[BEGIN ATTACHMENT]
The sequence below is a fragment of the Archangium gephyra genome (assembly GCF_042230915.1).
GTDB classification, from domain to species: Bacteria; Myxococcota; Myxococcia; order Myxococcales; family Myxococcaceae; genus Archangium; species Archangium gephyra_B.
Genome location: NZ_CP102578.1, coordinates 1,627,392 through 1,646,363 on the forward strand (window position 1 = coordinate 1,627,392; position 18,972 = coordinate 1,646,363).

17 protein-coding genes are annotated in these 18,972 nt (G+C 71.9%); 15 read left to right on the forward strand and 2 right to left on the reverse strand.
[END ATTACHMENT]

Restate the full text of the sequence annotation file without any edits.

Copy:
The sequence below is a fragment of the Archangium gephyra genome (assembly GCF_042230915.1).
GTDB classification, from domain to species: Bacteria; Myxococcota; Myxococcia; order Myxococcales; family Myxococcaceae; genus Archangium; species Archangium gephyra_B.
Genome location: NZ_CP102578.1, coordinates 1,627,392 through 1,646,363 on the forward strand (window position 1 = coordinate 1,627,392; position 18,972 = coordinate 1,646,363).

17 protein-coding genes are annotated in these 18,972 nt (G+C 71.9%); 15 read left to right on the forward strand and 2 right to left on the reverse strand.